The results are very promising, as you should see from the video below. Code is available on the FreeIMU repository and will be published in the next version of the FreeIMU library.

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First Look at the Olinuxino Maxi: i.MX233 ARM based Linux computer with ArchlinuxARM

Submitted by fabio on Mon, 2012-07-30 10:53.

While everyone is crazy about the Raspberry Pi, I'm pretty skeptical about it. Why? Well, because it's a closed source hardware based upon a BGA microprocessor using a 6 layers PCBs.

What does that mean? Well, it means that it's really a pain in the ass to create derivative projects from it.. So, although the Pi it's a really awesome device, it's almost impossible to create a product from it.

With this in mind, I started to look around for alternatives and I found the Olinuxino Maxi, a single board Linux compatible computer based upon the i.MX233 microprocessor, designed by Olimex.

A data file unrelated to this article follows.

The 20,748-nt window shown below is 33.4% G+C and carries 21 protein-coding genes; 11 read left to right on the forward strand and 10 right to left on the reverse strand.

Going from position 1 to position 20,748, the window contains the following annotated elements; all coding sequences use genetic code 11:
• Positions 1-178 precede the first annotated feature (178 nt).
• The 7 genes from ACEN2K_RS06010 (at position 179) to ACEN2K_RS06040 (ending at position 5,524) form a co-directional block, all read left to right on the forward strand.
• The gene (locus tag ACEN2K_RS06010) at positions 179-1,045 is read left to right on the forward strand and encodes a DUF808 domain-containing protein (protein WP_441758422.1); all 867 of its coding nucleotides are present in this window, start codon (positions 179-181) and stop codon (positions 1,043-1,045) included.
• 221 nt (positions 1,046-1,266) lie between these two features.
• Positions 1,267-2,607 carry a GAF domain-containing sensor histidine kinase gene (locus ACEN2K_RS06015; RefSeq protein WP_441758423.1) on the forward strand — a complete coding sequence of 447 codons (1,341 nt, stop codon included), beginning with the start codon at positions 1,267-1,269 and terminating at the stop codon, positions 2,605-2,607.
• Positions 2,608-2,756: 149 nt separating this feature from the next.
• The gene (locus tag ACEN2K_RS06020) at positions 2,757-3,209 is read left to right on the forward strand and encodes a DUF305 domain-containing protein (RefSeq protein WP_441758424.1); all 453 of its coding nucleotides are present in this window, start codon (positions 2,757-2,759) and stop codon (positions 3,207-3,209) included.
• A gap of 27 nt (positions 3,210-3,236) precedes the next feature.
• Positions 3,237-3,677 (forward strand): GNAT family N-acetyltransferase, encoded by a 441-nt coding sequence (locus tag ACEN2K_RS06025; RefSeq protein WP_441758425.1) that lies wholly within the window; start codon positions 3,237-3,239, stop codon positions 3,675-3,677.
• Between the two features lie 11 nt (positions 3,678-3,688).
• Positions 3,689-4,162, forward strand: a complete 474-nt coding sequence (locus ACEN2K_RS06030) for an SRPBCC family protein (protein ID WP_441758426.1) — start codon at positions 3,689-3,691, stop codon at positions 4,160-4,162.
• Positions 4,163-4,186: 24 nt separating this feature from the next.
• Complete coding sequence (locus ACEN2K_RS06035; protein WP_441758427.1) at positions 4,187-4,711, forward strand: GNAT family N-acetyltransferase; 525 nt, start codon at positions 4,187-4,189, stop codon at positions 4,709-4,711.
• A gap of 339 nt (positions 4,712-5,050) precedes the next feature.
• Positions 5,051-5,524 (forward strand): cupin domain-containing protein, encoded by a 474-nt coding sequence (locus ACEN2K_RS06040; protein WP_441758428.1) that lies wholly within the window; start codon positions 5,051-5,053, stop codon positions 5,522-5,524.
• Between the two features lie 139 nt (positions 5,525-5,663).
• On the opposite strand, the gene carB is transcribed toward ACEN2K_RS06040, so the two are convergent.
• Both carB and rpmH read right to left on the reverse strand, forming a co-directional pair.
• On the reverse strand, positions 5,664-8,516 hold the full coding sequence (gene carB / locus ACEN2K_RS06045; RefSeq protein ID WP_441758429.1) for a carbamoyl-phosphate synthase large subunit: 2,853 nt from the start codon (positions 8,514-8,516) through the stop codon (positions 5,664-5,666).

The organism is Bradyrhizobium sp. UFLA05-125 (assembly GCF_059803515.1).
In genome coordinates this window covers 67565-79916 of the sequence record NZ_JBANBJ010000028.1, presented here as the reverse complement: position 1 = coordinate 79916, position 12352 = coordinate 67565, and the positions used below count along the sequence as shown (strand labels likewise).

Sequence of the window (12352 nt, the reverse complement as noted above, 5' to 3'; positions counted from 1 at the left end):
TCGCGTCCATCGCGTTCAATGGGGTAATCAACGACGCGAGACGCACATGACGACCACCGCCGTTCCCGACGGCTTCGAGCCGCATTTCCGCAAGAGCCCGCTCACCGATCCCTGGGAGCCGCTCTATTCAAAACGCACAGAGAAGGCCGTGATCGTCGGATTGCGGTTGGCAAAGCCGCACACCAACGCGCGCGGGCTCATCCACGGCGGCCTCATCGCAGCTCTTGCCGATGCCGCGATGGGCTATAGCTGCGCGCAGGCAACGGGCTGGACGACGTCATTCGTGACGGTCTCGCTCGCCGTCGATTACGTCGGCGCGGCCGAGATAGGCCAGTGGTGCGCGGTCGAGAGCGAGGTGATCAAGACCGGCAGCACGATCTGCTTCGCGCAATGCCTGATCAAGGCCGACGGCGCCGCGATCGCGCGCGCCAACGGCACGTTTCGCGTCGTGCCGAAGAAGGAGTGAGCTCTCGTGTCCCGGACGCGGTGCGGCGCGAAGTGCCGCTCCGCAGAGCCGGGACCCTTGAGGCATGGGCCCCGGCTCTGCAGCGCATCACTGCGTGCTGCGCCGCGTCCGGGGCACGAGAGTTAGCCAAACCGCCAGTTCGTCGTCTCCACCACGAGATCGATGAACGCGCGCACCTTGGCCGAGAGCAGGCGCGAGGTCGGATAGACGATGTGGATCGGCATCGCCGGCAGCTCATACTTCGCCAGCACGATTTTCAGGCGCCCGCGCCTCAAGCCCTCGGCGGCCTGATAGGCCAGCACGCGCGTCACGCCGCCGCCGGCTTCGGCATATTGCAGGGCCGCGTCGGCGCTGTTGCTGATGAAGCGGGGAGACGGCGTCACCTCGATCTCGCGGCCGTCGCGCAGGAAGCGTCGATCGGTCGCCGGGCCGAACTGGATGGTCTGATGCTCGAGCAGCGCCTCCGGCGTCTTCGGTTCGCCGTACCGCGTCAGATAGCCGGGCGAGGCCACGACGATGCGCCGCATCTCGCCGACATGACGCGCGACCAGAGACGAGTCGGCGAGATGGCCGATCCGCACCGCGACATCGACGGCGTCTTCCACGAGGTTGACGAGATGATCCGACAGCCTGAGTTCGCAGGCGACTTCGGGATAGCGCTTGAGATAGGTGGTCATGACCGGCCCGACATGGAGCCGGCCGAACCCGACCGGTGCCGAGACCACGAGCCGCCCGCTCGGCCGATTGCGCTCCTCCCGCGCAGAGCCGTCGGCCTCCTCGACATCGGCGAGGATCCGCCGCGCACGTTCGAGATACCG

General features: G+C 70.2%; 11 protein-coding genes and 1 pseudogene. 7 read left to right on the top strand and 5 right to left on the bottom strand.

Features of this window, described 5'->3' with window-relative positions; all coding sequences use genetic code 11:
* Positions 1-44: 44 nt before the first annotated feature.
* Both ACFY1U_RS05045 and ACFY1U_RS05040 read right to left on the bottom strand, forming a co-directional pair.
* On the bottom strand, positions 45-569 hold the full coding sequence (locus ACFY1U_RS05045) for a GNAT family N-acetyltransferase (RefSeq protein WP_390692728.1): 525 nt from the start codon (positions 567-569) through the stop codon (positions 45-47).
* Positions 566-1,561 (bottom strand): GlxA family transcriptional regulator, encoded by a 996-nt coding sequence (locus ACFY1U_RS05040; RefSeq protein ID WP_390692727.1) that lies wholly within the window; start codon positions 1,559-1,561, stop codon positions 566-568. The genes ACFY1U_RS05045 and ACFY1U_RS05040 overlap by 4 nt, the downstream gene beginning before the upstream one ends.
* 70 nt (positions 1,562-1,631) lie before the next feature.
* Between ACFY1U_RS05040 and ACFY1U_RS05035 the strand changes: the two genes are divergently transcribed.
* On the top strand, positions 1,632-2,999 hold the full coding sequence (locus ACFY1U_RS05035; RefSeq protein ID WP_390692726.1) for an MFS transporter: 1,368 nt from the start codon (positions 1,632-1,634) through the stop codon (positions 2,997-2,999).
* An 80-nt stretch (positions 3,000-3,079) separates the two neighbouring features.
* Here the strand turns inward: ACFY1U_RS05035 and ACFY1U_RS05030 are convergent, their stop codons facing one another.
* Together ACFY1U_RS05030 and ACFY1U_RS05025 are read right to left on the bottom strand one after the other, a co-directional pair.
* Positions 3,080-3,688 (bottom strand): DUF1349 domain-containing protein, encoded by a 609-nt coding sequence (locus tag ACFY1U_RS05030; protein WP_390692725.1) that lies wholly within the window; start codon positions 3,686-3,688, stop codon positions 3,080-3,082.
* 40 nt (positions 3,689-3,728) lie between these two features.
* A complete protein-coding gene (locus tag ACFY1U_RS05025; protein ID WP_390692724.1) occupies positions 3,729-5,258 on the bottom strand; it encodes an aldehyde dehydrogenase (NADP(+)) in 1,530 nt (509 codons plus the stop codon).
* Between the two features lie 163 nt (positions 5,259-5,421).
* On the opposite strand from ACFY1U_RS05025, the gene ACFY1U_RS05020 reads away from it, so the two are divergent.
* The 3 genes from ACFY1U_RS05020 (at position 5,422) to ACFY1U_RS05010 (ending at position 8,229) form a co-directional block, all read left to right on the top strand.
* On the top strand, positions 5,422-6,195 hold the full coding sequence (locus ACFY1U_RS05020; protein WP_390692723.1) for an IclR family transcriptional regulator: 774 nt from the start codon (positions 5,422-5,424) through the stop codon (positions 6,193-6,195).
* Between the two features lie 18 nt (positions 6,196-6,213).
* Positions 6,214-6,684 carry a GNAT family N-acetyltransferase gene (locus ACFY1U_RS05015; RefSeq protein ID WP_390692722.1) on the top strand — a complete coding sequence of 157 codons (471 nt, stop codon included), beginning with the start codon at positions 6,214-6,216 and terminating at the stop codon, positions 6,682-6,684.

Olinuxino Maxi

Why this is much more interesting for me? Well, first of all, it's a complete Open Hardware project so the schematics and PCB designs are available released under CC-BY-SA so that we can take them and modify as we like.

Second very important aspect is that it is based upon a QFP packaged microprocessor using a 4 layers PCBs. This means that we are perfectly capable to solder it by hand and getting PCBs for it cheaply (through OSH Park for example).

This can very well support the creation of derivative hardware starting from the original Olinuxino designs..

So, I got one of these boards and in the following video I show it running with ArchlinuxARM.. looking pretty awesome so far.

What do you think? Should we all use Raspberry Closeberry Pis or look for more open and easily hackable alternatives?